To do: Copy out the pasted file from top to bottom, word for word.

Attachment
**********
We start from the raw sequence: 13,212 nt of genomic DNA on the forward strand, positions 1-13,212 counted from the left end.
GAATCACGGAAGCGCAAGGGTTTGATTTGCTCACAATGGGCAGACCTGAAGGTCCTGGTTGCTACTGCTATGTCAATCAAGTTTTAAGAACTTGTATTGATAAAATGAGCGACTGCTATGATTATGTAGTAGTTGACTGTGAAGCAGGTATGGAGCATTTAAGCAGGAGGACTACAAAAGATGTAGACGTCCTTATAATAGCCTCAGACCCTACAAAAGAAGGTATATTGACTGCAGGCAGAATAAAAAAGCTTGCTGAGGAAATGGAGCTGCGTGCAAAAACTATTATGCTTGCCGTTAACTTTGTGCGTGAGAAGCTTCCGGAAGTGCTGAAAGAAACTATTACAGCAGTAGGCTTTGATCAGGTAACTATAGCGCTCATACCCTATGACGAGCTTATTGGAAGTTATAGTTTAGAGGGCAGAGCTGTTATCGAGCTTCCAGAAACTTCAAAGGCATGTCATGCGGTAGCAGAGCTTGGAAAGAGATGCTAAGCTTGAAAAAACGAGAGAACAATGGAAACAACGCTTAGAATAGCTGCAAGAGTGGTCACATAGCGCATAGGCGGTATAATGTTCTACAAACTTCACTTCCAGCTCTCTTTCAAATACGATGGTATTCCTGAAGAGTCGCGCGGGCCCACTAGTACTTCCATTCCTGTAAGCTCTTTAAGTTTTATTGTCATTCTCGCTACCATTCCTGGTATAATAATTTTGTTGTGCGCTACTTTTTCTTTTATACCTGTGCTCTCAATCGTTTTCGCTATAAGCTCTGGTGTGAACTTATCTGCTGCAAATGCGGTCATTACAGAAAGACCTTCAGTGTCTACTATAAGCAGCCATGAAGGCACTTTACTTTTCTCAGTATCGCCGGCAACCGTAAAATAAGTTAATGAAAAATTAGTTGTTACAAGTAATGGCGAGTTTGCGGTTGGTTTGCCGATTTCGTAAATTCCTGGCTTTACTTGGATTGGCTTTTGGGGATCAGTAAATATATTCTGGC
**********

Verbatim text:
We start from the raw sequence: 13,212 nt of genomic DNA on the forward strand, positions 1-13,212 counted from the left end.
GAATCACGGAAGCGCAAGGGTTTGATTTGCTCACAATGGGCAGACCTGAAGGTCCTGGTTGCTACTGCTATGTCAATCAAGTTTTAAGAACTTGTATTGATAAAATGAGCGACTGCTATGATTATGTAGTAGTTGACTGTGAAGCAGGTATGGAGCATTTAAGCAGGAGGACTACAAAAGATGTAGACGTCCTTATAATAGCCTCAGACCCTACAAAAGAAGGTATATTGACTGCAGGCAGAATAAAAAAGCTTGCTGAGGAAATGGAGCTGCGTGCAAAAACTATTATGCTTGCCGTTAACTTTGTGCGTGAGAAGCTTCCGGAAGTGCTGAAAGAAACTATTACAGCAGTAGGCTTTGATCAGGTAACTATAGCGCTCATACCCTATGACGAGCTTATTGGAAGTTATAGTTTAGAGGGCAGAGCTGTTATCGAGCTTCCAGAAACTTCAAAGGCATGTCATGCGGTAGCAGAGCTTGGAAAGAGATGCTAAGCTTGAAAAAACGAGAGAACAATGGAAACAACGCTTAGAATAGCTGCAAGAGTGGTCACATAGCGCATAGGCGGTATAATGTTCTACAAACTTCACTTCCAGCTCTCTTTCAAATACGATGGTATTCCTGAAGAGTCGCGCGGGCCCACTAGTACTTCCATTCCTGTAAGCTCTTTAAGTTTTATTGTCATTCTCGCTACCATTCCTGGTATAATAATTTTGTTGTGCGCTACTTTTTCTTTTATACCTGTGCTCTCAATCGTTTTCGCTATAAGCTCTGGTGTGAACTTATCTGCTGCAAATGCGGTCATTACAGAAAGACCTTCAGTGTCTACTATAAGCAGCCATGAAGGCACTTTACTTTTCTCAGTATCGCCGGCAACCGTAAAATAAGTTAATGAAAAATTAGTTGTTACAAGTAATGGCGAGTTTGCGGTTGGTTTGCCGATTTCGTAAATTCCTGGCTTTACTTGGATTGGCTTTTGGGGATCAGTAAATATATTCTGGC